Discussion

This study demonstrated that two nights of nocturnal CPAP treatment was associated with an improvement in walking capacity in COPD patients with OSA. In addition, the increase in walking distance was clinically significant and relevant [24]. To date, this is the first study to report the impact of CPAP treatment on COPD patients with OSA.

Exercise performance is an important issue for COPD patients because it is associated with mortality, hospitalization, and acute exacerbation [26]. Poor exercise performance also leads to physical inactivity, and subsequently to muscle atrophy and de-conditioning, which causes a further decrease in exercise performance leading to a vicious cycle [4]. Many factors are associated with exercise performance including age, body weight, pulmonary function, oxygenation, dyspnoea sensation, skeletal muscles, cardiovascular disease, cognitive function, and obstructive sleep apnoea [7, 8, 25]. Patients with heart failure, renal insufficiency, neuromuscular disease, mood or sleep disorders other than OSA, and chronic respiratory failure were excluded from this study so as to focus on the effects of OSA on the walking capacity of COPD patients.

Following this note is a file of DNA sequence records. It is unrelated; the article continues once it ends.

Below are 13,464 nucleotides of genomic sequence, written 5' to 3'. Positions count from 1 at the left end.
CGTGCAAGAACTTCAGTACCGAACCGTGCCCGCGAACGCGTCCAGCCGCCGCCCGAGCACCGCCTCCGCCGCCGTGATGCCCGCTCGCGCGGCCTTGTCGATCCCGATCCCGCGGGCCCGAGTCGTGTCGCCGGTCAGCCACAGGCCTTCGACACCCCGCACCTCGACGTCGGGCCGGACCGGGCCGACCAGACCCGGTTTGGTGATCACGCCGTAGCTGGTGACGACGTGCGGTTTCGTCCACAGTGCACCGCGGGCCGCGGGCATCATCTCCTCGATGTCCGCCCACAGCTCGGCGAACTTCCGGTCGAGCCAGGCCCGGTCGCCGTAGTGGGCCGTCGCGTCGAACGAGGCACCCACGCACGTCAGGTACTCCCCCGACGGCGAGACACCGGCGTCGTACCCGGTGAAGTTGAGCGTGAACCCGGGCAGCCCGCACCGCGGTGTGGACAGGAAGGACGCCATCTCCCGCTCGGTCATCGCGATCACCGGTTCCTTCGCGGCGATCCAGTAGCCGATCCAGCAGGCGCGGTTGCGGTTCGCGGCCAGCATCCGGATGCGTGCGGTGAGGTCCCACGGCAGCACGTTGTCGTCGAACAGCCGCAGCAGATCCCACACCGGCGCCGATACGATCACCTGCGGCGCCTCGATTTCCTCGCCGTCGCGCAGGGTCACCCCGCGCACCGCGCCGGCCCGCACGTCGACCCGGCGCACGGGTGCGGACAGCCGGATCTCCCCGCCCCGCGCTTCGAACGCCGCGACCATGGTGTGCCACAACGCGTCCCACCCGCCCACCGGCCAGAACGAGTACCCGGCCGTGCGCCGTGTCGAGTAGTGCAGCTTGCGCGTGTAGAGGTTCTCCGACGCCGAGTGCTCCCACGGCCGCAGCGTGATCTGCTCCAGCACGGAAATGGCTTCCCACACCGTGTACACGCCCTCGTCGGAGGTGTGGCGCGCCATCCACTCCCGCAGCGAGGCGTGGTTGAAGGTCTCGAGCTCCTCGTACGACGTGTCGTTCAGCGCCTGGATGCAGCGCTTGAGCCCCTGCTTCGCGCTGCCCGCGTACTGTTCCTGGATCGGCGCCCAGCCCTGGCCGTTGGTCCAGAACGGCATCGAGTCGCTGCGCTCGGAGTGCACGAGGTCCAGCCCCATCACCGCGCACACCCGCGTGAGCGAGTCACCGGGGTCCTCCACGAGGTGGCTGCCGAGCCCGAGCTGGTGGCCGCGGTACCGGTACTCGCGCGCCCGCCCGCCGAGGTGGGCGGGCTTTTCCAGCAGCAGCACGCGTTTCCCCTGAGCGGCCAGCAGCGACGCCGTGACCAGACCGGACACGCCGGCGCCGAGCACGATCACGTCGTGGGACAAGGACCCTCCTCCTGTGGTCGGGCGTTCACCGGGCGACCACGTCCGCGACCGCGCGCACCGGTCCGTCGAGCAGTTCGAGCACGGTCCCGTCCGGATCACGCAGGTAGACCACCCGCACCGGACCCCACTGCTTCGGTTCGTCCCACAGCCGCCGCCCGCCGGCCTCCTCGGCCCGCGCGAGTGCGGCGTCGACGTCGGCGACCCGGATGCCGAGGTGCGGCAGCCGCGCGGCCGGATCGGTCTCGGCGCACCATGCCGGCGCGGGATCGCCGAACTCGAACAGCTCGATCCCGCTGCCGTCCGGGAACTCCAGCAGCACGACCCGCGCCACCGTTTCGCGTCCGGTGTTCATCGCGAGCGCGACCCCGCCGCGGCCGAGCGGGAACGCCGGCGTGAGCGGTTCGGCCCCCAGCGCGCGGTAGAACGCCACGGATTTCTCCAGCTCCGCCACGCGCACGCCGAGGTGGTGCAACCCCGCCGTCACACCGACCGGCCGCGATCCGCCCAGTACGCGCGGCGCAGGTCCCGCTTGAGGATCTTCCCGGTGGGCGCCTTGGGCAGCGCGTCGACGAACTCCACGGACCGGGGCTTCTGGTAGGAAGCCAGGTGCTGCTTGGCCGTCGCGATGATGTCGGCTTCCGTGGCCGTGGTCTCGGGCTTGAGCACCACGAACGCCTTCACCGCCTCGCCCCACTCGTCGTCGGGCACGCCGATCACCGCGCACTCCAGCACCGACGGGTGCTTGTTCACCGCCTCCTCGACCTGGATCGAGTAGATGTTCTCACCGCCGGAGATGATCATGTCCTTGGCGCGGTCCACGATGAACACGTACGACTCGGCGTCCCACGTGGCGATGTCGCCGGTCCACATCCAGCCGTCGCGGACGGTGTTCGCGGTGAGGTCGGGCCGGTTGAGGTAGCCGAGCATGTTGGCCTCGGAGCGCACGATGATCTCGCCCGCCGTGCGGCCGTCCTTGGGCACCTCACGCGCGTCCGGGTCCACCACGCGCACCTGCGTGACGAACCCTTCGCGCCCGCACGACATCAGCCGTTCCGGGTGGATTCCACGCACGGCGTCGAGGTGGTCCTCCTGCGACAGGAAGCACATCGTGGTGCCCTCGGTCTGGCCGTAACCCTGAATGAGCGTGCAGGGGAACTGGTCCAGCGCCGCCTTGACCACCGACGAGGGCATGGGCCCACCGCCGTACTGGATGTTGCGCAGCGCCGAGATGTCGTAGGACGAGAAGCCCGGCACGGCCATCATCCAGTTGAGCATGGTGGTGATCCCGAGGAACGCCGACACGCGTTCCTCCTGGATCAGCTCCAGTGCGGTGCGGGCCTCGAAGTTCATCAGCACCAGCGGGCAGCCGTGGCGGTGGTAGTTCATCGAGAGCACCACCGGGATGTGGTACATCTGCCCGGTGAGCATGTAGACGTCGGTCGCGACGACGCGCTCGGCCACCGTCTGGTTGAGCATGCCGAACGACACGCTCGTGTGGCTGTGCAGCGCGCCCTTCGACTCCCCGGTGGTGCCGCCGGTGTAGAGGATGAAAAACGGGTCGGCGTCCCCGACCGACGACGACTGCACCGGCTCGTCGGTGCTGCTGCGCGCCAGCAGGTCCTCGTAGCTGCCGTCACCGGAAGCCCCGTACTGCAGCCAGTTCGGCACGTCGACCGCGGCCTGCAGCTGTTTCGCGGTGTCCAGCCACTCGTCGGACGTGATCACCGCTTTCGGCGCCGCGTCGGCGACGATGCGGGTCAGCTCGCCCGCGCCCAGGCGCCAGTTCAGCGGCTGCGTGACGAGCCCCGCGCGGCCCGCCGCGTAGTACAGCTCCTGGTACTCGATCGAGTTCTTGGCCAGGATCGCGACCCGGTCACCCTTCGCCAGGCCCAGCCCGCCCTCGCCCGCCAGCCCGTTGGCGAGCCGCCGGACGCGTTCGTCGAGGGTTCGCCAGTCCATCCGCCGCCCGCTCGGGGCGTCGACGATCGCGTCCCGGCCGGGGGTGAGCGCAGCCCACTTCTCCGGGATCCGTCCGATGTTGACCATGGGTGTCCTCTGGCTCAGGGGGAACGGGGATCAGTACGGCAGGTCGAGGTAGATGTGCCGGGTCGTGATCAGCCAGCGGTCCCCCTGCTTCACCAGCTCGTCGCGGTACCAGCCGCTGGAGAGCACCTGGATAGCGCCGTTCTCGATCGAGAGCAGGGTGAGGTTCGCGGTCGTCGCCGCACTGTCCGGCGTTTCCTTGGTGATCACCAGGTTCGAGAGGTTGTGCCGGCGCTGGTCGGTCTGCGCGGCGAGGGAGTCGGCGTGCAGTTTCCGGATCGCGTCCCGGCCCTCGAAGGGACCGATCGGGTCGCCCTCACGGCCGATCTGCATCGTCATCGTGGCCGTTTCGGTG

Hypoxemia, one of the cardinal features of OSA, is known to be more severe in overlap syndrome than in either individual syndrome, and this was also found in the current study. In an animal study, chronic intermittent hypoxemia was found to increase diaphragmatic and limb muscle fatigue in rats [26]. In humans, inspiratory muscle dysfunction has been noted in severe obstructive sleep apnoea [27]. This suggests that intermittent hypoxemia impairs muscle function including accessory muscles, diaphragm and limb muscles. Moreover, skeletal muscle atrophy and dysfunction, a common complication in COPD, contribute to increased nocturnal hypoxemia. The use of nocturnal CPAP to break up this vicious cycle may act by attenuating skeletal muscle dysfunction, which may in turn improve the walking capacity in patients with overlap syndrome.